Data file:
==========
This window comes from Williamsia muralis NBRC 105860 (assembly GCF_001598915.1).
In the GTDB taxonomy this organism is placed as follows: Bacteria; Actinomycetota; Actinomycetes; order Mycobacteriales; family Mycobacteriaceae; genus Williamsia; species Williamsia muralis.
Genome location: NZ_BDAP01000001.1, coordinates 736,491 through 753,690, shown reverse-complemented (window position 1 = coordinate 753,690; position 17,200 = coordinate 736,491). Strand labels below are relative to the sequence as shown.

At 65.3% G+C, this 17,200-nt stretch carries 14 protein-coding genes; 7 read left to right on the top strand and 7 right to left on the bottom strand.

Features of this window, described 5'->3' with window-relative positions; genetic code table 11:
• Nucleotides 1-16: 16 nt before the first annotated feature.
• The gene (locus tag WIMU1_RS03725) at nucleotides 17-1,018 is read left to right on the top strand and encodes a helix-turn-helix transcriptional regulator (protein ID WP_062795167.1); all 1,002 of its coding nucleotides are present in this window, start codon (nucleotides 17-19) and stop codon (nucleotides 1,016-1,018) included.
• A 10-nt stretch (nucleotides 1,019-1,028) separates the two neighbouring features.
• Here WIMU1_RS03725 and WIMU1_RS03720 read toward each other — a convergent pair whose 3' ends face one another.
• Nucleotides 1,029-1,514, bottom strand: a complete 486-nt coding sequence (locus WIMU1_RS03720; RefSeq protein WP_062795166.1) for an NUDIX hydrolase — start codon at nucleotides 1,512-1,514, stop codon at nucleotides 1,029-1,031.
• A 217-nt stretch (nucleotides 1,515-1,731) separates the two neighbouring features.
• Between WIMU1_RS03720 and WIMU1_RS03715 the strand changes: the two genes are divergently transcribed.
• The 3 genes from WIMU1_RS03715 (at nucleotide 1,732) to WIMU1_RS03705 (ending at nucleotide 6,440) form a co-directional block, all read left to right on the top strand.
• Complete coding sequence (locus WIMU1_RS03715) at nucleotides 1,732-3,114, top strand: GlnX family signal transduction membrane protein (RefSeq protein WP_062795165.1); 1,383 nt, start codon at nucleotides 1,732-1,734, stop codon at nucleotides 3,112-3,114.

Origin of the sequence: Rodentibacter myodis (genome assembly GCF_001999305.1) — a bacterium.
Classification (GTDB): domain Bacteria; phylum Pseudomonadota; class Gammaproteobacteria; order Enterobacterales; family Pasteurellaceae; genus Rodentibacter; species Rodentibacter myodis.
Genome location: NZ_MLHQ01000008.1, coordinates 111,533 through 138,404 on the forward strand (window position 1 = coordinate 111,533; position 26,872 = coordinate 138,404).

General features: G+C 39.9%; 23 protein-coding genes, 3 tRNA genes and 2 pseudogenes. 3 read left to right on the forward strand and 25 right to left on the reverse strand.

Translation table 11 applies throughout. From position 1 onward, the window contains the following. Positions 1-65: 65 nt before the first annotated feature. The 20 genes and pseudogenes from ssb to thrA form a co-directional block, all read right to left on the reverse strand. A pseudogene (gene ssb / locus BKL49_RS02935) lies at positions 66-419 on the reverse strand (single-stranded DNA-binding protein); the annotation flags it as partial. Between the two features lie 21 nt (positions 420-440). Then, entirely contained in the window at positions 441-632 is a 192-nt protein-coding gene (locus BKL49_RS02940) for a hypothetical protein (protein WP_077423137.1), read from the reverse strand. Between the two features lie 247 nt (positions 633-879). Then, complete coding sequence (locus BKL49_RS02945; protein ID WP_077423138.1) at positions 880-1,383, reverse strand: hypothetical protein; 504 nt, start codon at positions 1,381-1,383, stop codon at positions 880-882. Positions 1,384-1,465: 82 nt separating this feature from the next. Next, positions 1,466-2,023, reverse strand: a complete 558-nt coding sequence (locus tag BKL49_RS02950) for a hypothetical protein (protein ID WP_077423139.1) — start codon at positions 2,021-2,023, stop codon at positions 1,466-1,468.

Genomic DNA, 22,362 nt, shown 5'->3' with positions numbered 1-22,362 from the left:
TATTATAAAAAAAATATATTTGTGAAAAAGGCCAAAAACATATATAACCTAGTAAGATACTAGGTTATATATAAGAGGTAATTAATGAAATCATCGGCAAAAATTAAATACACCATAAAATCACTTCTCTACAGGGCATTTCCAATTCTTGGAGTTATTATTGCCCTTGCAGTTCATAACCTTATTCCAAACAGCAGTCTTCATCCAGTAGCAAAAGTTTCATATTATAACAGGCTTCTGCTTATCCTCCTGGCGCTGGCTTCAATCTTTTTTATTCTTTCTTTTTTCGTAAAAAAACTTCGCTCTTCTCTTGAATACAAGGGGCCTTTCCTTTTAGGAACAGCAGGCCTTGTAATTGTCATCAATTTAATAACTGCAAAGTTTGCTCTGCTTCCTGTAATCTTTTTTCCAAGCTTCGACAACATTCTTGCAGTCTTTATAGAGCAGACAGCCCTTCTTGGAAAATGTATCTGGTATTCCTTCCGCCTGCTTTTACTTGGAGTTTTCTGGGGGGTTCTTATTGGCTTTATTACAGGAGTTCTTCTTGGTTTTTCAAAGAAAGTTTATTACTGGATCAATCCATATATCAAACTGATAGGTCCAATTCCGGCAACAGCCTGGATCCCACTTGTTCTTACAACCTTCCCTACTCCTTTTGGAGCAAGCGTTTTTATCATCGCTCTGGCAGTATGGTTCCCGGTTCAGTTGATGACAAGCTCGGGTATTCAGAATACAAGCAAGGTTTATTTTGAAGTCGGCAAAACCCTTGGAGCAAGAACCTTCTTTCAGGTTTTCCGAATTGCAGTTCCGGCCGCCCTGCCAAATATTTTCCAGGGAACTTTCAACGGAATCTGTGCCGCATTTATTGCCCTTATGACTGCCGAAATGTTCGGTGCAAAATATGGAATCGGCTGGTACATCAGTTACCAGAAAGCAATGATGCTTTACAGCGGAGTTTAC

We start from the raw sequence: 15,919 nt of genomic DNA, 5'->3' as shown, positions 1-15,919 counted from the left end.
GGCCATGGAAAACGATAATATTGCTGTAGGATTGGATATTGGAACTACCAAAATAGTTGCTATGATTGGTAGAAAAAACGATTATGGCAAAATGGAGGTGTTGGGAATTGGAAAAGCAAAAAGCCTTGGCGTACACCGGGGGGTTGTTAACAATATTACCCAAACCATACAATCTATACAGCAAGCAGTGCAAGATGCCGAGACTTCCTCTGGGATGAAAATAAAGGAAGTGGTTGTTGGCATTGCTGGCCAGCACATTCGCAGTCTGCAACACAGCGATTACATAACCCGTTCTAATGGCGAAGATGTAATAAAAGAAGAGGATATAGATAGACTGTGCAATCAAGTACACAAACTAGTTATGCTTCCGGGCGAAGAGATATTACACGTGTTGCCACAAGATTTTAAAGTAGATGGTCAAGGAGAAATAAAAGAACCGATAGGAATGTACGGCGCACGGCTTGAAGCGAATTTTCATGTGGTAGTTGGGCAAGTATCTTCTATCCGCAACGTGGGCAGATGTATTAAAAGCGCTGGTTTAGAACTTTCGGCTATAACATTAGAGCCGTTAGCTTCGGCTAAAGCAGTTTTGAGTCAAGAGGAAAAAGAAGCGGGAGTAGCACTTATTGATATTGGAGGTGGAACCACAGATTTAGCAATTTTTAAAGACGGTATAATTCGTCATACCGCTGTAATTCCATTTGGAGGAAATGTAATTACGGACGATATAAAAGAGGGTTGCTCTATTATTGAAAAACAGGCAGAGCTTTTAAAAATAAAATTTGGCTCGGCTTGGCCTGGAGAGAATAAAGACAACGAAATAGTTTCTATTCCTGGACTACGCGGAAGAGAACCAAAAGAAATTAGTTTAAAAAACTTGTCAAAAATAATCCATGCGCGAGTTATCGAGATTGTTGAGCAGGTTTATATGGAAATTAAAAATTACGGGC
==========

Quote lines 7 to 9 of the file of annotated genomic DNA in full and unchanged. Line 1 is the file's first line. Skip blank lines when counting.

• The gene (locus tag WIMU1_RS03725) at nucleotides 17-1,018 is read left to right on the top strand and encodes a helix-turn-helix transcriptional regulator (protein ID WP_062795167.1); all 1,002 of its coding nucleotides are present in this window, start codon (nucleotides 17-19) and stop codon (nucleotides 1,016-1,018) included.
• A 10-nt stretch (nucleotides 1,019-1,028) separates the two neighbouring features.
• Here WIMU1_RS03725 and WIMU1_RS03720 read toward each other — a convergent pair whose 3' ends face one another.